The incident may also be political at heart, said Andrei Grozin, head of the department of Central Asia and Kazakhstan at the Institute of CIS Countries in Moscow.

Rakhmon may have wanted to “please the Americans” by “snapping Russia on the nose” after U.S. Secretary of State Hillary Clinton recently visited Tajikistan and said she wanted American military bases there, he said.

Rakhmon also might have allowed the case to proceed to “show his own significance and to boost his image with the population [by] showing the Russians such a harsh gesture,” Grozin said.

If that were true, Rakhmon appeared to have second thoughts over the weekend. On Saturday, he announced that he was taking the case under his personal control to ensure its speedy review, RIA-Novosti reported.

The statement followed others by Tajik officials who tried to play down the scandal. The Tajik Foreign Ministry said Friday that it “regrets the political overtones” in the case.

Tajik Prosecutor General Sherkhon Salimzoda told reporters Thursday that the sentences for the pilots had no political overtones.

He also shifted the blame onto Afghan authorities, saying they had unsuccessfully tried to prevent the two An-72s from leaving Kabul, where he said they had been used for illegal business operations for three years.

Salimzoda said Afghan authorities had wanted to seize the planes now held by Tajikistan.

Afghan authorities made no comment on the matter over the weekend.

Lawyers for the detained pilots appealed the verdict Friday, Interfax said. The court has seven days to review the appeal.

Senior diplomats interviewed by Interfax on condition of anonymity said both sides wanted to find a solution as soon as possible without violating Tajik legislation and damaging bilateral ties.

“We don’t need all this fuss, we just want the pilots of a Russian airline to return home,” a Russian diplomat was quoted as saying.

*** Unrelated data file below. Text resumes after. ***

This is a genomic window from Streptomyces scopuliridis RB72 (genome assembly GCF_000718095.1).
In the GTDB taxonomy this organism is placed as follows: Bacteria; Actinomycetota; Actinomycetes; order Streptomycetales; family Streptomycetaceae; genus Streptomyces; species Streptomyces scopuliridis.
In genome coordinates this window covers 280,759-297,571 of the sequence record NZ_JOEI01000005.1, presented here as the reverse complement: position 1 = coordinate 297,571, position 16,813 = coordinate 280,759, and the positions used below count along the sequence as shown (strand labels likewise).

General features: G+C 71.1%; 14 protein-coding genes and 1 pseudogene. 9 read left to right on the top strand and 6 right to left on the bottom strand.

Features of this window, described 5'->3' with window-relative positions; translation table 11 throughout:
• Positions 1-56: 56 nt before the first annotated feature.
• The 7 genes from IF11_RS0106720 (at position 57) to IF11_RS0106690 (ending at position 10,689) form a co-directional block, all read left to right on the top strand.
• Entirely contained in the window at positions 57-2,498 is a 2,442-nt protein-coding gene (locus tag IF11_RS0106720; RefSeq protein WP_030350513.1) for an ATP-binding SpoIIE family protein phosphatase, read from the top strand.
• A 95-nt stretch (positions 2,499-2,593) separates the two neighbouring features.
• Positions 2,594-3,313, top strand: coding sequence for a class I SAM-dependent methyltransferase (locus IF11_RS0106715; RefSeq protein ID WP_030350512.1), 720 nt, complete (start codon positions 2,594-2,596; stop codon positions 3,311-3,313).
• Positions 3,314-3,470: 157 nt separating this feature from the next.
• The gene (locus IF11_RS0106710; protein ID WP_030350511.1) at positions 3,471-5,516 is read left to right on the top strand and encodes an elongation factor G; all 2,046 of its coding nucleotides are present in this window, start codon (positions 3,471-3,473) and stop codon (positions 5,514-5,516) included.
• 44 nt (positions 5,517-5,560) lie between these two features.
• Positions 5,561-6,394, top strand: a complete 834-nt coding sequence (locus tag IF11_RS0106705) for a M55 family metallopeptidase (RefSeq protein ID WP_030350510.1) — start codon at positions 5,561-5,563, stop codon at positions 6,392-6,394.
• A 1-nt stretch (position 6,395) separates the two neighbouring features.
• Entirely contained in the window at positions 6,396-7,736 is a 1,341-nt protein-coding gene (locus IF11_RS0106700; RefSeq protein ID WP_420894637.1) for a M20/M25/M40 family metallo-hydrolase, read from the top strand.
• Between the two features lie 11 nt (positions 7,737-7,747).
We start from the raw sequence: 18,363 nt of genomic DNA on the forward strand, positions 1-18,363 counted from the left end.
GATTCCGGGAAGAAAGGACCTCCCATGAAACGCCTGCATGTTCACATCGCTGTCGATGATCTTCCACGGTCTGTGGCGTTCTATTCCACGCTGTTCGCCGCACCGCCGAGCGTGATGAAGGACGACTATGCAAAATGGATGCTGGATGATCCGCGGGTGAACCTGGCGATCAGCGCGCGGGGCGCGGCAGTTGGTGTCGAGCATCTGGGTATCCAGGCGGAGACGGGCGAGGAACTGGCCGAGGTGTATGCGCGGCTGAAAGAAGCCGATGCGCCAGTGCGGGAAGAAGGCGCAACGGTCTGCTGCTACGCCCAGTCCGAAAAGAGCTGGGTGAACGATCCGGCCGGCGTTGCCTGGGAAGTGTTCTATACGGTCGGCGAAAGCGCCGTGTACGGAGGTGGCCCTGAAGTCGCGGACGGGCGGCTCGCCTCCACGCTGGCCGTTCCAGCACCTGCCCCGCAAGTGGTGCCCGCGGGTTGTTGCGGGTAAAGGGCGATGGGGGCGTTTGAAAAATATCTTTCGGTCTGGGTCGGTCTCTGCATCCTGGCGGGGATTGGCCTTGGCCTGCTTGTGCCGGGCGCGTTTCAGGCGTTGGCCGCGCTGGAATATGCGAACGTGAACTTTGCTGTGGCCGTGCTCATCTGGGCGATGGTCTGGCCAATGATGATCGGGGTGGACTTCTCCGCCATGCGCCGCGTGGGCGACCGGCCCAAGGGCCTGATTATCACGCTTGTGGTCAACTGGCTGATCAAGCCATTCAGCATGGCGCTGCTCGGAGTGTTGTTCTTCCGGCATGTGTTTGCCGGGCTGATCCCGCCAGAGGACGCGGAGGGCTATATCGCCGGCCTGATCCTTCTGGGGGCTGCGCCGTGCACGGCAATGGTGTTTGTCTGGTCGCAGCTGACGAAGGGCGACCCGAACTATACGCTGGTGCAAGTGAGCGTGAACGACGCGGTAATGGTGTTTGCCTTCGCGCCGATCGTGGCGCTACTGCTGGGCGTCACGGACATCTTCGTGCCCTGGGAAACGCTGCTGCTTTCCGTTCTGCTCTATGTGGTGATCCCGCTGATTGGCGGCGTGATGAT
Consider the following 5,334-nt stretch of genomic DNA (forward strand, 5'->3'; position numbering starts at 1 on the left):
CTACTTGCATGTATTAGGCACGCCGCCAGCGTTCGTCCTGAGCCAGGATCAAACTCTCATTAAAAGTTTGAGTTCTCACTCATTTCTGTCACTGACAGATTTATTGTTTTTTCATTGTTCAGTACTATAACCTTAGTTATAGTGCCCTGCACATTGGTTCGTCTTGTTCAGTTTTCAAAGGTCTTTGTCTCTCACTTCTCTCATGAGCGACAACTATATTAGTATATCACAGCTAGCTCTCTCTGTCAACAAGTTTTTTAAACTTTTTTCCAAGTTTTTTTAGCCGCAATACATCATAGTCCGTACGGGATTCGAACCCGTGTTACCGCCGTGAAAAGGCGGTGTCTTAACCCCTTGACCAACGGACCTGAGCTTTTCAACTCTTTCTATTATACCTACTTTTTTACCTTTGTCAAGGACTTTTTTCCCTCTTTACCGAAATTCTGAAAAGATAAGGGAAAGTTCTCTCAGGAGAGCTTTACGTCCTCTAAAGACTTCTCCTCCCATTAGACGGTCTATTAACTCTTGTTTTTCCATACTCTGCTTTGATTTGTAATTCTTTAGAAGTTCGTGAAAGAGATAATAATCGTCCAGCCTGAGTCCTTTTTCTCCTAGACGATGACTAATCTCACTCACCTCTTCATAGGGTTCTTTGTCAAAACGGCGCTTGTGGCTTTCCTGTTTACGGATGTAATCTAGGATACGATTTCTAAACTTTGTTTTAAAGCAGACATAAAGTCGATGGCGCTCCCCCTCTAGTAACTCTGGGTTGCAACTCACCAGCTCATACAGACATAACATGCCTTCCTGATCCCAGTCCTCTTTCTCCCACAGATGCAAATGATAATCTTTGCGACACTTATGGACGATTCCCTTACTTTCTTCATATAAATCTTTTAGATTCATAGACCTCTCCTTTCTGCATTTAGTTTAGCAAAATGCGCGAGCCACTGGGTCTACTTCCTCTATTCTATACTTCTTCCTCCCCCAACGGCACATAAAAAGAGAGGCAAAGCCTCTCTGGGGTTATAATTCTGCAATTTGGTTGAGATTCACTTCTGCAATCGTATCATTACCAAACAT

A fuss, however, was growing in Moscow. News reports said the Federal Migration Service has stopped issuing work permits to Tajik migrants, and the government was considering the introduction of a visa regime with Tajikistan.

Nationalists rushed to offer their assistance, with the low-profile anti-migrant group Svetlaya Rus reporting that it had helped detain 40 Tajik migrants on Thursday alone, Gazeta.ru said.

Federal Migration Service chief Konstantin Romodanovsky told Medvedev during a meeting Thursday that Tajik migrants commit more crimes per capita than representatives of any other Central Asian nation.

The crackdown is likely to boost the popularity of ultranationalists, for whom migrants are a prime target, said Alexander Verkhovsky, head of Sova, an independent watchdog tracking xenophobia.

The open roundup will heat up growing animosity toward migrants and attract new members to nationalist groups, he said.

The government carried out a similar roundup in 2006, when it targeted Georgian nationals after the expulsion of alleged Russian spies from Georgia. Relations between the two countries continued to deteriorate after that, culminating in a 2008 war over South Ossetia.